Most clients find mediation day to be stressful but cathartic.  Once the agreement is signed, a weight is lifted from you and your spouse’s shoulders, and you can move on to the next chapter in your life.  Sometimes, however, there is not enough time to resolve all issues in one day and you and your attorney will schedule a second day or half day of mediation to resolve the remaining issues.  This is common and a smart way to make sure your matter resolves in mediation. 

Can we mediate temporary issues? 

Divorce mediation is often used and at times ordered by the Court to resolve temporary issues.  You may attend mediation to resolve temporary support issues or even just one particular issue such as preparing a parenting plan and timesharing schedule.   Many courts require mediation before attending hearings on temporary issues.  This helps ease the jammed court dockets and will allow you to resolve your issues quickly and less expensively.  Often times it could take months before you have a hearing on a temporary issue you have in your divorce.  This is because there are so many divorce and other family law cases in Florida and each judge has only so many hours in a day to hear everything. 

Can the mediator force me to do anything?

One huge misconception about mediation is that the mediator can act like a judge and order or tell you or your spouse how to resolve your matter or what actions to take or refrain from taking.  Mediators are not judges.  They cannot require you or your spouse to do anything.  Their job in your matter is to help you make the best decisions about your case and to resolve it without the necessity of costly court intervention by negotiating an agreement that is fair to both you and your spouse.  The hallmark of a good settlement is one in which neither spouse is happy, but one in which both can live with.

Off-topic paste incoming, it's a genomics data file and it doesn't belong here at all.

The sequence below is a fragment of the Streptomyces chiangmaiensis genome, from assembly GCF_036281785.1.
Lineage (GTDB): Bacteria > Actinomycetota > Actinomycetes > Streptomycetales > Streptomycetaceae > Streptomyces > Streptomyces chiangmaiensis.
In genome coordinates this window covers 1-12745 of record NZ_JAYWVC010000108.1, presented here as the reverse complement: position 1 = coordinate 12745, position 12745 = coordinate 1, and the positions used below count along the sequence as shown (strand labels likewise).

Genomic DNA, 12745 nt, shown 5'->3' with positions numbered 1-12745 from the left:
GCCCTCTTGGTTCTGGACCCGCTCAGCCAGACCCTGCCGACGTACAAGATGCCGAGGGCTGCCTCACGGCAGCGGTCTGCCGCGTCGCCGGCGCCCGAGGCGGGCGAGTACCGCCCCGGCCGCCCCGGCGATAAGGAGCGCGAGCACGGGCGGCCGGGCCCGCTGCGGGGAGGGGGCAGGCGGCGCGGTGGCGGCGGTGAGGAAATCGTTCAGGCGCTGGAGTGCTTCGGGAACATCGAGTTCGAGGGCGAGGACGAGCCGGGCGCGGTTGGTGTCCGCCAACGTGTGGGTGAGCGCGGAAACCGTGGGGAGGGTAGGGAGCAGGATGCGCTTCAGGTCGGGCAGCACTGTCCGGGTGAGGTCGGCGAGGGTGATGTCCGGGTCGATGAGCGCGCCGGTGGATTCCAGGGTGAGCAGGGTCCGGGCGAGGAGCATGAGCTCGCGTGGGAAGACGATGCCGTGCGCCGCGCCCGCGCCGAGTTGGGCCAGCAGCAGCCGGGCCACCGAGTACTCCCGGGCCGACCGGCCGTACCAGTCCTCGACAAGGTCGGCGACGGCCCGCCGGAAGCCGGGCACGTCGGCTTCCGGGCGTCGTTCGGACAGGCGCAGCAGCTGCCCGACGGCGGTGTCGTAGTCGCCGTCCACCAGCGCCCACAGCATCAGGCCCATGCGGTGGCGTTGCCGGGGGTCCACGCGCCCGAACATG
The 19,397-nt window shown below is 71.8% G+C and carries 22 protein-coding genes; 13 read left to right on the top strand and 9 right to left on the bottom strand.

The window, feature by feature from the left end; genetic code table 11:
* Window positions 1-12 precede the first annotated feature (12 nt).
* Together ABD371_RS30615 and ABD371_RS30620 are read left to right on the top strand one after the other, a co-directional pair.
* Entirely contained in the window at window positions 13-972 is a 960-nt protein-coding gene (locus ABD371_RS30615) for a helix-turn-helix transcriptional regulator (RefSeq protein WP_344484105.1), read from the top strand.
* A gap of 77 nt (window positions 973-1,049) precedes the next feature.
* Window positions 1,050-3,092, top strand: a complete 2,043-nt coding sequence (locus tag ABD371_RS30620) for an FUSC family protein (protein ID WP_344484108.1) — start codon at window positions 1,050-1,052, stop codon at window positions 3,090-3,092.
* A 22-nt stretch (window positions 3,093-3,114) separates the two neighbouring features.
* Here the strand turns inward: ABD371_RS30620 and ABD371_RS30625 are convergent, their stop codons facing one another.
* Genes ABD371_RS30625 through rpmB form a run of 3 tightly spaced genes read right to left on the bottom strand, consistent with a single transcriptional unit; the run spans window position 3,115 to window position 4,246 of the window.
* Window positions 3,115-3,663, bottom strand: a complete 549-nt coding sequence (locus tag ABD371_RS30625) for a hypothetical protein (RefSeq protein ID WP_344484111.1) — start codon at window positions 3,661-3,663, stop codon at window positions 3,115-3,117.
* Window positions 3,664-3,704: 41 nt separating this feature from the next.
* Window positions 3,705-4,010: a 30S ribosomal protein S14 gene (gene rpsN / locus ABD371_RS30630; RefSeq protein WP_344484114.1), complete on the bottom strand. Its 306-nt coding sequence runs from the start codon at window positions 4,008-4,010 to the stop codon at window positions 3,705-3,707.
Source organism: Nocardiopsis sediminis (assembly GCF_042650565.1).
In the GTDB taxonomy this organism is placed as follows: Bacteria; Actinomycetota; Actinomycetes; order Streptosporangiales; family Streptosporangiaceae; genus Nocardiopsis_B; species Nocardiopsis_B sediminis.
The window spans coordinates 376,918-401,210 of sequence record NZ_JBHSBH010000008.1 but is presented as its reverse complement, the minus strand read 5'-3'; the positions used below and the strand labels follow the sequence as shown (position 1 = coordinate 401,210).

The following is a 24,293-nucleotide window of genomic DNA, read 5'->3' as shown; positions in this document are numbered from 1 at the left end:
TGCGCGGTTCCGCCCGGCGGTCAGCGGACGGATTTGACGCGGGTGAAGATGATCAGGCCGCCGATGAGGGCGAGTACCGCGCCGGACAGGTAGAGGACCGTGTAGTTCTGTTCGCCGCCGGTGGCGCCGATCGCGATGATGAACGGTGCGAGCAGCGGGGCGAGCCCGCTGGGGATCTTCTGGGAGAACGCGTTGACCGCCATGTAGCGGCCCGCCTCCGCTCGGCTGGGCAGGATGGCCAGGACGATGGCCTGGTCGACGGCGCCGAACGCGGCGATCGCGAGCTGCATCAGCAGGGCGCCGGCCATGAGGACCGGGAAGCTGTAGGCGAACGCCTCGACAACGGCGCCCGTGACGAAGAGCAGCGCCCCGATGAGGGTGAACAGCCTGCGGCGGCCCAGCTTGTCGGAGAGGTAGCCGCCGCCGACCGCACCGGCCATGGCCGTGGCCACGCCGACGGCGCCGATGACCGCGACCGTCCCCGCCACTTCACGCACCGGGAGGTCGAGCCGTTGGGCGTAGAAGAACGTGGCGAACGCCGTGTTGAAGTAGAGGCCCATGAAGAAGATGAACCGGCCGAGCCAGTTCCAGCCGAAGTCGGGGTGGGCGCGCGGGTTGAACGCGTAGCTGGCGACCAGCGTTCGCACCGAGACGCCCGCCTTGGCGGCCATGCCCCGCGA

What is the cost of mediation?

The cost of mediation is driven by many factors.  If you and your spouse combined earn less than $100,000.00 per year, you qualify for court subsidized mediation at the courthouse.  Court subsidized mediation is usually a fixed cost, not charged by the hour.  Generally, if you and your spouse attend court subsidized mediation, you will be allocated 2-3 hours to obtain a settlement.  You, your spouse, the mediator and any attorneys will all sit in the same room.  The mediator or either side may request a caucus which is when one side leaves the room and allows the other side to discuss issues with the mediator confidentially.  If you cannot resolve your issues in the time allocated, you may schedule another session.  You and your spouse will be required to pay the mediation fee again, but that fee is extremely reasonable.

If you are attending private mediation, your mediator will charge anywhere from $250.00 per hour to $450.00 per hour.  The day of mediation seems expensive, but that cost is pro-rated between you and your spouse for the day.  Even if you have a ten hour mediation with a mediator who charges $350.00 per hour and your mediation cost is $3,500.00 which is shared in some manner between you and your spouse, that cost is still much less expensive than preparing for litigation which will cost you at least $10,000.00 for just your attorney.

If you have further questions regarding divorce mediation, the attorneys at Fixel Neave, P.A. are happy to help.  We offer free consultations and accept all major credit cards as payment for divorce mediation services.  We can be reached by calling 954-981-2200 or by completing our online contact form.

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(954) 981-2200

12 SE 7th Street
Suite 601 
Fort Lauderdale, FL 33301